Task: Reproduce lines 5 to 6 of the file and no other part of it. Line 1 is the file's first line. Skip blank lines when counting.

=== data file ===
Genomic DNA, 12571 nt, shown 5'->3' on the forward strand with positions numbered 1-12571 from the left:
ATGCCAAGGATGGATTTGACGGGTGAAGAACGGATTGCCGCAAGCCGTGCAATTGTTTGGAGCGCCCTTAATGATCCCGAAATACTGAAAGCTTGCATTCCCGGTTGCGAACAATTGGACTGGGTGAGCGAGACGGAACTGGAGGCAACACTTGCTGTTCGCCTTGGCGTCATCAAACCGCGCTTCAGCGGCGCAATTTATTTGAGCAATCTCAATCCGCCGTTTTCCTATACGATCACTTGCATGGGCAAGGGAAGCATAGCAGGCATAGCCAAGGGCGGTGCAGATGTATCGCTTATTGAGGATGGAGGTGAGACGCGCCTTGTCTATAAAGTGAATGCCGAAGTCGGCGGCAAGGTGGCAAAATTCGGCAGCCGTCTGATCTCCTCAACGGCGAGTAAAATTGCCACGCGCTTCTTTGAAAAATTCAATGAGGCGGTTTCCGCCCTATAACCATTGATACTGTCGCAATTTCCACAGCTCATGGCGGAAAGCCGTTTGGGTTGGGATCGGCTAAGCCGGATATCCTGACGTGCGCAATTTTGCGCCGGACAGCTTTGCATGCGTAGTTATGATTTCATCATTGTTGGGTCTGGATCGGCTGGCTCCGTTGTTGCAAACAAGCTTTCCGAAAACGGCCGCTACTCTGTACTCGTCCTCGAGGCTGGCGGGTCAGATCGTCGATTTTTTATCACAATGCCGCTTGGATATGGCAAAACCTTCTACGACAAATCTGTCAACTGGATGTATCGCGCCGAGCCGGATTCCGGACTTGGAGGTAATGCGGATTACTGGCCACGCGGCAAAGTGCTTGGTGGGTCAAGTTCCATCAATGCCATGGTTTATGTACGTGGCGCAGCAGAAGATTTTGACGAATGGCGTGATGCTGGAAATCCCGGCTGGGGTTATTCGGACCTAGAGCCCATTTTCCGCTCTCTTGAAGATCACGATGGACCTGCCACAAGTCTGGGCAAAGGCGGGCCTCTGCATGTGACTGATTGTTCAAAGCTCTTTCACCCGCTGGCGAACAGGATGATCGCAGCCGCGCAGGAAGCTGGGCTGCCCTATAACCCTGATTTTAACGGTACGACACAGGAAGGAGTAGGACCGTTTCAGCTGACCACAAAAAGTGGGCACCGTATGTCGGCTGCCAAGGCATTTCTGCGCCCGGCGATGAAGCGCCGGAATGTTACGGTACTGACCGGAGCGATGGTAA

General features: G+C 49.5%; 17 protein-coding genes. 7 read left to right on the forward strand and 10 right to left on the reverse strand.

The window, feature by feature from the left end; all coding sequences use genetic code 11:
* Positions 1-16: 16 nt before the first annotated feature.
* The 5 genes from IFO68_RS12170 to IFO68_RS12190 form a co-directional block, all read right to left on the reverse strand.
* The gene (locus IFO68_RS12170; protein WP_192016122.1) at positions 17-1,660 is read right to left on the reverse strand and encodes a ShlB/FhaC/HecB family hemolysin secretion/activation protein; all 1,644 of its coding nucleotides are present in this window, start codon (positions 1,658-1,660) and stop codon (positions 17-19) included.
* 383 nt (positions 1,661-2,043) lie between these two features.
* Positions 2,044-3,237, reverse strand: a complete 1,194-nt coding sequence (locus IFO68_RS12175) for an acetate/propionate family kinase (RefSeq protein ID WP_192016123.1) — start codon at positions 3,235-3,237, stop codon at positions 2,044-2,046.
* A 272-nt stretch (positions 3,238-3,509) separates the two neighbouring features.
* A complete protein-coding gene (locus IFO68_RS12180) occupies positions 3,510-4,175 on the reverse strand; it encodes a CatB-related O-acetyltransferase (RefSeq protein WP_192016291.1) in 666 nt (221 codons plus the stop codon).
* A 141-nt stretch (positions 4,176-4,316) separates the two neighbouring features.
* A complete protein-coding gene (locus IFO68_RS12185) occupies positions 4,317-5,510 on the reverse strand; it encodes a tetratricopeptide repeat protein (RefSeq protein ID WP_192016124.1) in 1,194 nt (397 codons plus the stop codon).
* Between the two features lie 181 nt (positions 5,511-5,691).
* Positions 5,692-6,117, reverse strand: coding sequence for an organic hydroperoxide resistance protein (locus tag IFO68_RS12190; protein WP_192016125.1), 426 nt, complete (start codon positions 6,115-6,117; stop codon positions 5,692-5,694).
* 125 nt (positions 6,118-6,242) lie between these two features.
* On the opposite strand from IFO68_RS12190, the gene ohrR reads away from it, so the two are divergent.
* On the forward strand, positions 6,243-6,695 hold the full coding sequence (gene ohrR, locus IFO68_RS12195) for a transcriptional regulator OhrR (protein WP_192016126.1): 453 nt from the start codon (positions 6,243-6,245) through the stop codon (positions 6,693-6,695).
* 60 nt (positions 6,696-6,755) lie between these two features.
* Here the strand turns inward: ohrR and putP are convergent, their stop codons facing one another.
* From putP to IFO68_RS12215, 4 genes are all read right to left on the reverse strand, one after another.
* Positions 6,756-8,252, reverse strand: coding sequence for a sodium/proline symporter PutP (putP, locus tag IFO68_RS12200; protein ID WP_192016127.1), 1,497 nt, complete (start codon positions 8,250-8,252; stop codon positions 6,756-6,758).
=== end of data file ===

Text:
* Positions 1-16: 16 nt before the first annotated feature.
* The 5 genes from IFO68_RS12170 to IFO68_RS12190 form a co-directional block, all read right to left on the reverse strand.